Slide show: Common types of congenital heart defects
Image of heart with tetralogy of Fallot
Previous Next 9 of 13

This defect is a combination of four (tetralogy) heart defects. The four defects typically are ventricular septal defect (VSD), pulmonary valve stenosis, a misplaced aorta and a thickened right ventricular wall (right ventricular hypertrophy). They usually result in an insufficient amount of oxygenated blood reaching the body.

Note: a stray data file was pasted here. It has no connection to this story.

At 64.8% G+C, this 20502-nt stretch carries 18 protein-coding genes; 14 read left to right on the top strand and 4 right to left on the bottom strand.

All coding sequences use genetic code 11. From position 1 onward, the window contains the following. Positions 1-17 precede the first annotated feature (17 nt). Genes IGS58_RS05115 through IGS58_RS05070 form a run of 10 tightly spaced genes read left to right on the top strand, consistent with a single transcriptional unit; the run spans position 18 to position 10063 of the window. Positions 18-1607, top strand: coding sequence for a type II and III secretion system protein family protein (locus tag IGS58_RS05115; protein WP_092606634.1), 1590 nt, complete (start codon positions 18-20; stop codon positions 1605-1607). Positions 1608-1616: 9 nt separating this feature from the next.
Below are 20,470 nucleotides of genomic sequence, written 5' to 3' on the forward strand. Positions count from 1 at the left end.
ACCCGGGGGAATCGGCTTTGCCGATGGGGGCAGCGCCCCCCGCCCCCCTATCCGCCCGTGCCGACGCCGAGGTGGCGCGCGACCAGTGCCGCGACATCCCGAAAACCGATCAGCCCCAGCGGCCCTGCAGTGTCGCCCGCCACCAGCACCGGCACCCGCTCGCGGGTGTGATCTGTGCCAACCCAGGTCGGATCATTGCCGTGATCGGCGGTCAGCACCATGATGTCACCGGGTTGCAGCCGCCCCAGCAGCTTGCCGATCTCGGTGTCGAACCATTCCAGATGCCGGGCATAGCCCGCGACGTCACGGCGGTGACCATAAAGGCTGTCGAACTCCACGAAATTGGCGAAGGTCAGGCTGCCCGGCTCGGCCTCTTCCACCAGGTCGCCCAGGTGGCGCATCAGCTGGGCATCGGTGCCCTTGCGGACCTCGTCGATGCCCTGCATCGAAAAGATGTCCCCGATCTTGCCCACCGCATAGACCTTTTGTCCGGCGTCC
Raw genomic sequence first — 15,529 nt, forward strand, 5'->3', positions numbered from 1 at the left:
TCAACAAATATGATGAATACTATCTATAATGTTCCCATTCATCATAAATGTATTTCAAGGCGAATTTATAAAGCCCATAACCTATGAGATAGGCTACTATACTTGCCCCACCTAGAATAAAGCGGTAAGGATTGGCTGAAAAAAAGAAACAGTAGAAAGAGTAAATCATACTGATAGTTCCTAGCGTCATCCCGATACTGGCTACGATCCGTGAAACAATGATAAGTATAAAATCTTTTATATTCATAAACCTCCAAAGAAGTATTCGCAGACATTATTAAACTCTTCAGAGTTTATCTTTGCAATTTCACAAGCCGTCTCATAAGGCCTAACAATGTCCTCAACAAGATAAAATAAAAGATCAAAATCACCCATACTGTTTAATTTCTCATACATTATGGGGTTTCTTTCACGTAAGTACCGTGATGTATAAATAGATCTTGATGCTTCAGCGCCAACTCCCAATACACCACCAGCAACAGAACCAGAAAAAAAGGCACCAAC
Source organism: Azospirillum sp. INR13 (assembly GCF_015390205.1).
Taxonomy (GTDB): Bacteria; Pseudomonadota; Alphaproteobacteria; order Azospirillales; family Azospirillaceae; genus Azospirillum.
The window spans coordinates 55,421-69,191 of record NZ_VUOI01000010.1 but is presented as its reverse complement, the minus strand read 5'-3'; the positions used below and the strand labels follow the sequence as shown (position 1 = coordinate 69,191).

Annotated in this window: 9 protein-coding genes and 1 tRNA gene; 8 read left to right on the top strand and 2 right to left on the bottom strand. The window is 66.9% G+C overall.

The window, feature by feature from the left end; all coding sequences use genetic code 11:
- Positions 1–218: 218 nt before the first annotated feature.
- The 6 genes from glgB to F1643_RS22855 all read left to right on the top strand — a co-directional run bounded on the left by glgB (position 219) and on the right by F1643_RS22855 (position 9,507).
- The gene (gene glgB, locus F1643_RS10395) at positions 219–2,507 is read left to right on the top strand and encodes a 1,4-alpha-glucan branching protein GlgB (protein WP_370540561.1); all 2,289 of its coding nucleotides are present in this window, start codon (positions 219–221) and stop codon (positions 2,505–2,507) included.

Complications of tetralogy of Fallot (fuh-LOE) include cyanosis — sometimes called "blue baby syndrome," since the lips, fingers and toes may have a bluish tinge from lack of oxygen — as well as poor eating, physical inability to exercise, irregular heartbeats (arrhythmias), delayed growth and development, and stroke. Surgery to repair the defects is required early in life.

See more Multimedia